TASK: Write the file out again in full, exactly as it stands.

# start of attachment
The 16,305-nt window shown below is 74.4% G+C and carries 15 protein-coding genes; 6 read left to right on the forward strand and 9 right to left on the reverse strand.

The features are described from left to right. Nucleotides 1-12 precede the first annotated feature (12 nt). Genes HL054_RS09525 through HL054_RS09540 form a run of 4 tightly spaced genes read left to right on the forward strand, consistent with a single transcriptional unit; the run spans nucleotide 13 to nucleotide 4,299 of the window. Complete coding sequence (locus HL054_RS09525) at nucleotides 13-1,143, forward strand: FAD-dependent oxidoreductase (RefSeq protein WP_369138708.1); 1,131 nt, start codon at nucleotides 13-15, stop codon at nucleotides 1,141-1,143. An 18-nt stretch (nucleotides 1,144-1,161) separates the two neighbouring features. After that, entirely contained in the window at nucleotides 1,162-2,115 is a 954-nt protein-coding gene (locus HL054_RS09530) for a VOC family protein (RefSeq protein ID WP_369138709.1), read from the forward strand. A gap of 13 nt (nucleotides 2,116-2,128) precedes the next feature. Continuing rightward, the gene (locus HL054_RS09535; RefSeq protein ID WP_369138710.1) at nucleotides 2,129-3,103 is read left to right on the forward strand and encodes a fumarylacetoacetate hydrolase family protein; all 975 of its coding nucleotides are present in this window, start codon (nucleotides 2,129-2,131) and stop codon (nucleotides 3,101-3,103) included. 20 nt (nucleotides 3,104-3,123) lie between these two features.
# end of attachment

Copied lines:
The 16,305-nt window shown below is 74.4% G+C and carries 15 protein-coding genes; 6 read left to right on the forward strand and 9 right to left on the reverse strand.

The features are described from left to right. Nucleotides 1-12 precede the first annotated feature (12 nt). Genes HL054_RS09525 through HL054_RS09540 form a run of 4 tightly spaced genes read left to right on the forward strand, consistent with a single transcriptional unit; the run spans nucleotide 13 to nucleotide 4,299 of the window. Complete coding sequence (locus HL054_RS09525) at nucleotides 13-1,143, forward strand: FAD-dependent oxidoreductase (RefSeq protein WP_369138708.1); 1,131 nt, start codon at nucleotides 13-15, stop codon at nucleotides 1,141-1,143. An 18-nt stretch (nucleotides 1,144-1,161) separates the two neighbouring features. After that, entirely contained in the window at nucleotides 1,162-2,115 is a 954-nt protein-coding gene (locus HL054_RS09530) for a VOC family protein (RefSeq protein ID WP_369138709.1), read from the forward strand. A gap of 13 nt (nucleotides 2,116-2,128) precedes the next feature. Continuing rightward, the gene (locus HL054_RS09535; RefSeq protein ID WP_369138710.1) at nucleotides 2,129-3,103 is read left to right on the forward strand and encodes a fumarylacetoacetate hydrolase family protein; all 975 of its coding nucleotides are present in this window, start codon (nucleotides 2,129-2,131) and stop codon (nucleotides 3,101-3,103) included. 20 nt (nucleotides 3,104-3,123) lie between these two features.